Home Affairs secretary told to ‘tone down’ China war comments

Home Affairs chief Mike Pezzullo has faced immediate backlash in the wake of his alarming ANZAC Day address to staff, in which he warned Australia of a looming war on our doorstep.

In a speech entitled “The Longing for Peace, the Curse of War”, Mr Pezzullo implored Australian diplomats fight for peace without threatening our “precious liberty” as tensions with China tighten by the day.

“In a world of perpetual tension and dread, the drums of war beat – sometimes faintly and distantly, and at other times more loudly and ever closer,” he said.

“We must search always for the chance for peace amidst the curse of war, until we are faced with the only prudent, if sorrowful, course – to send off, yet again, our warriors to fight the nation’s wars.”

Mr Pezzullo said powers in post-WWI Europe dangerously ignored warning bells from Germany following the cataclysmic four-year war ending in 1918. By the time Adolf Hitler’s Nazi Party usurped the rebuilding nation and turned it into an invading dictatorship 20 years later, it was “already too late”.

“(Europe) did not heed the drums of war which beat through the 1930s, until too late they once again took up arms against Nazism and Fascism,” he said.

“Today, as free nations again hear the beating drums and watch worryingly the militarisation of issues that we had, until recent years, thought unlikely to be catalysts for war, let us continue to search unceasingly for the chance for peace while bracing again, yet again, for the curse of war.

“War might well be folly, but the greater folly is to wish away the curse by refusing to give it thought and attention, as if in so doing, war might leave us be, forgetting us perhaps.”

Home Affairs Minister Kate Andrews went into bat for the secretary after his “strong opinion piece” appeared on front pages across the nation.

Ms Andrews, who was made aware of the polarising address ahead of time, said Australia should remain “alert but not alarmed”.

The Australian’s editor at large Paul Kelly said the phrase “drums of war” was turned into ammunition against what he described as a “very balanced and measured” message.

But the tone of Mr Pezzullo’s address struck a particularly ugly chord with the nation’s opposition, with a number of senior politicians publicly condemning the secretary’s words on Tuesday.

Labor frontbencher and former opposition leader Bill Shorten slapped down Mr Pezzullo’s wording as “hyper-excited language”, claiming alarmist messages from public officials only generate more anxiety.

“I don’t understand why they’re using such inflammatory language,” he told Channel 9.

WA Premier Mark McGowan was particularly icy in his response, advising public figures “elected and otherwise, to tone it down” when speaking on issues of war.

“What good does that do, saying things like that? It’s totally unnecessary,” Mr McGowan said in Perth, via The Guardian.

“There may be elements in the community who cheer but it’s in no one’s interest, that sort of language.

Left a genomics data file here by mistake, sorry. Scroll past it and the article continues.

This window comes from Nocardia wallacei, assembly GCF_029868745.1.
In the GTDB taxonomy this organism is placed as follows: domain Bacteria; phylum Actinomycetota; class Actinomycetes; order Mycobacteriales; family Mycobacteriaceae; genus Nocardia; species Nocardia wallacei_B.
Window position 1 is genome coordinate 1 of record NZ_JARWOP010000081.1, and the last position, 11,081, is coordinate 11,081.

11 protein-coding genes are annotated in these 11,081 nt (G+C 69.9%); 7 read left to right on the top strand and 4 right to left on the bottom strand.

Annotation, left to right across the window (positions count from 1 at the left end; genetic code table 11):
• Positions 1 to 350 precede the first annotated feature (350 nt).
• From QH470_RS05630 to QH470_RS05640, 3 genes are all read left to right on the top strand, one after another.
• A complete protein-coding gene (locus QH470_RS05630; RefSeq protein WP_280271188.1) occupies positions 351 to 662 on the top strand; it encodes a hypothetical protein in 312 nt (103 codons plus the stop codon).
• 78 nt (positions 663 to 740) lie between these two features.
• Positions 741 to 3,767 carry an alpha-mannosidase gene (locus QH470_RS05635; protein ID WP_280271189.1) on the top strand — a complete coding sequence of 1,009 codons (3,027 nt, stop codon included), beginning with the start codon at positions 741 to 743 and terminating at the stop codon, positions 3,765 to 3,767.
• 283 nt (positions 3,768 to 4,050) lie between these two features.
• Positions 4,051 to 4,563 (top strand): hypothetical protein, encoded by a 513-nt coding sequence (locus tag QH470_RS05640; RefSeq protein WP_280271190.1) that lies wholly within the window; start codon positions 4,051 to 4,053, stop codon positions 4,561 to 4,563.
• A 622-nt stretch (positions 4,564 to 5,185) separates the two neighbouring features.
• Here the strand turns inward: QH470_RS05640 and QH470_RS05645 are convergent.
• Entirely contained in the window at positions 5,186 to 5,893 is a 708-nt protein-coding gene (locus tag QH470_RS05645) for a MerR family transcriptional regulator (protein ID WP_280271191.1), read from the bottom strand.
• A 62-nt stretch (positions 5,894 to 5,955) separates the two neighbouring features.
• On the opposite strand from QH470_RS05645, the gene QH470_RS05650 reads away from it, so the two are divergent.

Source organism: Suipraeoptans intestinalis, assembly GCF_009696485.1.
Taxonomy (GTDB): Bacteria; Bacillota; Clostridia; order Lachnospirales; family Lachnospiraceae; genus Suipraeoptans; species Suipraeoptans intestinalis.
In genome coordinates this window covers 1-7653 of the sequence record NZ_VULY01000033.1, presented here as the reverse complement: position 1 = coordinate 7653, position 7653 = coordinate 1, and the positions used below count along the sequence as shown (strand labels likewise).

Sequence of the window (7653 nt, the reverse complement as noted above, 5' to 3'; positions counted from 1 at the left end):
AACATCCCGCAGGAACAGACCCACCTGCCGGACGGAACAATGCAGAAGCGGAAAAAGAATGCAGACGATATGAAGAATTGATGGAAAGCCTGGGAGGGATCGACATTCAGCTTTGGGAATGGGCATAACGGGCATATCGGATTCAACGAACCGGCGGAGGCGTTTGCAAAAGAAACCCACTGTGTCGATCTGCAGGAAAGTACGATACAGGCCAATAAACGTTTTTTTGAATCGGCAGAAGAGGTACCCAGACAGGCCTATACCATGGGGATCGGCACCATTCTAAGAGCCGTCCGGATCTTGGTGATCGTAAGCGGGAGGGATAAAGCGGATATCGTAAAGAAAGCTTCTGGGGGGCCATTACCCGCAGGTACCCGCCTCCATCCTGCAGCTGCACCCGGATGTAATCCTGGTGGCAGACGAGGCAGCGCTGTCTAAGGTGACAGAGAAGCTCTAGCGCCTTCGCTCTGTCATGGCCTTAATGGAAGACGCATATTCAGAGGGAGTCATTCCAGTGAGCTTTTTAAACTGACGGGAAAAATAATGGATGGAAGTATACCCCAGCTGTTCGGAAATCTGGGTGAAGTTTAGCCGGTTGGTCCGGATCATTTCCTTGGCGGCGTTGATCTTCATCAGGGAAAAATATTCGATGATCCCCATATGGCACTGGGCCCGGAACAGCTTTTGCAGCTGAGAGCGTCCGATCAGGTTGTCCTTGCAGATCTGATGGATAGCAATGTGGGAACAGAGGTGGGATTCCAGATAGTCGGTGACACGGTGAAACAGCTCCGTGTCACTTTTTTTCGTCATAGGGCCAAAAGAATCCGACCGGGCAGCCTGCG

“Diplomacy should be conducted diplomatically by people in elected office and also public servants. I suggest to them they don’t say things like that anymore.”

Labor foreign affairs spokeswoman Penny Wong also criticised Mr Pezzullo’s war chatter, reiterating Mr Shorten’s call for less inflammatory language when addressing issues of geopolitics and conflict with a nation 70 times larger than Australia.

She called on the government to give the public a clear reason as to how such remarks are beneficial for the public.

“In national security, in diplomacy, words matter,” she said on Tuesday.

“It is really up to the government to explain how it is beneficial to Australia and how it furthers our national interests having a senior public servant make those remarks.”

However, Nationals senator Matt Canavan applauded the blunt take from Mr Pezzullo, reinforcing the need for Australia to keep alert and be prepared for conflict in the Pacific.

“I think on the balance of risks here we face too much minimisation of the threat, too much ignorance of how difficult things might get very quickly,” he told Sky News on Tuesday.

“I welcome Mike Pezzullo speaking frankly from his obviously very well-informed position because I do think the Australian people need a wake-up call.”

The latest controversy surrounding Australia’s handling of tensions with China comes just days after Peter Dutton said Australians needed to be realistic about China’s increasing militarisation in the South China Sea.

“I don’t think it should be discounted,” the Minister for Defence said regarding a potential war in the region.

“I think China has been very clear about the reunification and that’s been a long-held objective of theirs and if you look at any of the rhetoric that is coming out of China, particularly in recent weeks and months, they have been very clear about that goal.”

Mr Dutton stressed the importance Australia keeping channels of communication open to continue negotiating for peace.

“For us we want to make sure we continue to be a good neighbour in the region, that we work with our partners and with our allies and nobody wants to see conflict between China and Taiwan or anywhere else,” he said.

Chinese media hit back hard last week after the federal government ripped up the Belt and Road Initiative signed by China and Victoria.

Beijing’s mouthpiece the Global Times warned the “suicidal attack” could be met with “potentially crippling countermeasures”.

It followed a slew of trade sanctions imposed on Australian products by China, seemingly prompted by Canberra’s push for an independent probe into the origins of the COVID-19 pandemic.

– with Frank Chung, NCA Newswire

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